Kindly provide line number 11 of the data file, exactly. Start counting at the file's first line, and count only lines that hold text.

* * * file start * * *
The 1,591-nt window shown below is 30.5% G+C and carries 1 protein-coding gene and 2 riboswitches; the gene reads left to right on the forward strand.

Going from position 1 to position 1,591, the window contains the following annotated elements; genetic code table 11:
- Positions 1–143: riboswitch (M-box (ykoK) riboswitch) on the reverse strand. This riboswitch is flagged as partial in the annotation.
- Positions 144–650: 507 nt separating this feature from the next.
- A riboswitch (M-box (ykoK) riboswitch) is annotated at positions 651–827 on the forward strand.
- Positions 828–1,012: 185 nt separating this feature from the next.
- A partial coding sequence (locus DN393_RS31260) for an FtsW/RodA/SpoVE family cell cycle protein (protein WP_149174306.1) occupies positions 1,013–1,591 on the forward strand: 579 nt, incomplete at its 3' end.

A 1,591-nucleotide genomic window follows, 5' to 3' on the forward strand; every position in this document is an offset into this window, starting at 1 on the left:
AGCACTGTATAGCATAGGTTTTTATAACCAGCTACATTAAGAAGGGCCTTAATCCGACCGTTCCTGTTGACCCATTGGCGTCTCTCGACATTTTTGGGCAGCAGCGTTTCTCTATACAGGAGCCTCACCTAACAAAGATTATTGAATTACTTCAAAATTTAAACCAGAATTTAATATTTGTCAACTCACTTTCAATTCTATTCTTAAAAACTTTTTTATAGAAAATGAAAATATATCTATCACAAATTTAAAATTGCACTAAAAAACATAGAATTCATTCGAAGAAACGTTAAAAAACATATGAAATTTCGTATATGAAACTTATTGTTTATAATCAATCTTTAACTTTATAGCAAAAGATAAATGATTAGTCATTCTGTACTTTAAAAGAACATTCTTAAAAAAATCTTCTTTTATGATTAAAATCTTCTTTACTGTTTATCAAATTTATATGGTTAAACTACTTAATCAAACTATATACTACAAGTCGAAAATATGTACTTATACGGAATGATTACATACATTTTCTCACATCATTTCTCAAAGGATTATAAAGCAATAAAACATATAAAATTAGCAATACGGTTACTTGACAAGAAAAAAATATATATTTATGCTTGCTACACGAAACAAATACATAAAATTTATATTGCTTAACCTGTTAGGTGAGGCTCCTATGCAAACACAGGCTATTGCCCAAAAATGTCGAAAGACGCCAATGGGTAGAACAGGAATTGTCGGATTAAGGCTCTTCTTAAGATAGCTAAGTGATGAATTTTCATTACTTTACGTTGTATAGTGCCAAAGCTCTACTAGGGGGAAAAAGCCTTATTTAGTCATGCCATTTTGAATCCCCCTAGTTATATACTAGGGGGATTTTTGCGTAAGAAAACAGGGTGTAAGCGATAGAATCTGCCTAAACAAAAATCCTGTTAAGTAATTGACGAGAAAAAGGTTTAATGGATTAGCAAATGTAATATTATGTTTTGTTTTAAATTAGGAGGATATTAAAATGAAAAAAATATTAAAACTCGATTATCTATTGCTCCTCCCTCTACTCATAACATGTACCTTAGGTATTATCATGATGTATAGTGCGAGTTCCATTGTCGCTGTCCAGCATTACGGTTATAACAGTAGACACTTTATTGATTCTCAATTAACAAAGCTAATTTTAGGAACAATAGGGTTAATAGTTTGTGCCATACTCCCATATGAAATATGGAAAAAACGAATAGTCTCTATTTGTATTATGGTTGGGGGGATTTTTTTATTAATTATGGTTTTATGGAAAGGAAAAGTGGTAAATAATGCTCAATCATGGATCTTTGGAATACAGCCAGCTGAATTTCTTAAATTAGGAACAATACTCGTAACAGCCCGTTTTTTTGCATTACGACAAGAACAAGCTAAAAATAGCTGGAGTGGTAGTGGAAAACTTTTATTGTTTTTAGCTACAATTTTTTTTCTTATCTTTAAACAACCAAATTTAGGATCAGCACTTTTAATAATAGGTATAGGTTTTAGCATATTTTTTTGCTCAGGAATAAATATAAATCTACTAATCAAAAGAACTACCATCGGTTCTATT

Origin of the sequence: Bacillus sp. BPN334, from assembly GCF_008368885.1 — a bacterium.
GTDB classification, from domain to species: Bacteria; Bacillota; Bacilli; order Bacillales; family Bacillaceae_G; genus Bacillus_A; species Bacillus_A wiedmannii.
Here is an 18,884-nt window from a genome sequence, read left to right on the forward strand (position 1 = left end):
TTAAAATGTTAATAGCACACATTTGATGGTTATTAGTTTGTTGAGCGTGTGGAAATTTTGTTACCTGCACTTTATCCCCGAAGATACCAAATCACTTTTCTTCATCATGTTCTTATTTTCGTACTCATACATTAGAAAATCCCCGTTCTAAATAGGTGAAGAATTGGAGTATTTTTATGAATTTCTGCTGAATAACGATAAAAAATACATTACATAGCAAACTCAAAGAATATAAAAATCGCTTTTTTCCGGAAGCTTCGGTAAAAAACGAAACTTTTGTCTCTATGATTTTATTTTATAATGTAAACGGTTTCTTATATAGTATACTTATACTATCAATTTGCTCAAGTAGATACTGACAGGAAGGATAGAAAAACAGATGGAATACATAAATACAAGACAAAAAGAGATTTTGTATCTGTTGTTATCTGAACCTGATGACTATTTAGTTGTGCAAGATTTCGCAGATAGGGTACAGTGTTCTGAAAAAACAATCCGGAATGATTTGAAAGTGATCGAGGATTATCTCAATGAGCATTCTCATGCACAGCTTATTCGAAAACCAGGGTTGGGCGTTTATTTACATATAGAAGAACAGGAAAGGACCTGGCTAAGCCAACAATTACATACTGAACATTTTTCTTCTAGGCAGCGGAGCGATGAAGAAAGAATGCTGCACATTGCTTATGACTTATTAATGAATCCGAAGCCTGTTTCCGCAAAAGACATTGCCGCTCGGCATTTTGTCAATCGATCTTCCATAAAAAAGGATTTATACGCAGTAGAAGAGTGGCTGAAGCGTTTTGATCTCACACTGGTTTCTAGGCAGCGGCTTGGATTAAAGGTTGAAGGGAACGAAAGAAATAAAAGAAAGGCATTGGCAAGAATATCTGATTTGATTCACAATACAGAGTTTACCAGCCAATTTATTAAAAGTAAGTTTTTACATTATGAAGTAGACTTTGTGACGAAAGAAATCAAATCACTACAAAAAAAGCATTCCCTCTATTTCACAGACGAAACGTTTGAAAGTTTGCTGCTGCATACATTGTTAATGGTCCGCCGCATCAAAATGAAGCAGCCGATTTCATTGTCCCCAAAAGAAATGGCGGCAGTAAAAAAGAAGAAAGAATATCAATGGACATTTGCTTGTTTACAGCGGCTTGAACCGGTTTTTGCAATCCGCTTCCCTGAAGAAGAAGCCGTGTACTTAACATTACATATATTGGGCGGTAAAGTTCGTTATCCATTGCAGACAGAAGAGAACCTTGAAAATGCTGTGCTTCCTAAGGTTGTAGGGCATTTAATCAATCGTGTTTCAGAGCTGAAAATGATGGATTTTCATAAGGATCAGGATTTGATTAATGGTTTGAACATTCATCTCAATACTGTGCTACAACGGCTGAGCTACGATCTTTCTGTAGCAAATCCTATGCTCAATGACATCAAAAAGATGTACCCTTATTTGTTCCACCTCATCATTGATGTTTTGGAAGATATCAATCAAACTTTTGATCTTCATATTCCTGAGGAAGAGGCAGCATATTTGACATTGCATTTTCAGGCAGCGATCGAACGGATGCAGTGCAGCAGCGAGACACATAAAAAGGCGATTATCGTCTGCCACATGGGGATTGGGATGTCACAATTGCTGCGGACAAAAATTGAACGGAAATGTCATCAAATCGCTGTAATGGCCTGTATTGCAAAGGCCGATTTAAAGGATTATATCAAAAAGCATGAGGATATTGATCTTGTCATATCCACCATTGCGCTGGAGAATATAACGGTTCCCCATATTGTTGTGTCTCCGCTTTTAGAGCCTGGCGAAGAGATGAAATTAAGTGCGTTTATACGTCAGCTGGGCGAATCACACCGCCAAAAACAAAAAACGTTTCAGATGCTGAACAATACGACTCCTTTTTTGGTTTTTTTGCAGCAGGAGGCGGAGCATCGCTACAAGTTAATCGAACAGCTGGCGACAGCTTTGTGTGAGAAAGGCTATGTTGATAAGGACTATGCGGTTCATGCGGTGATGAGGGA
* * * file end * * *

GTDB classification, from domain to species: Bacteria; Bacillota; Bacilli; order Bacillales; family Bacillaceae_G; genus Bacillus_A; species Bacillus_A wiedmannii.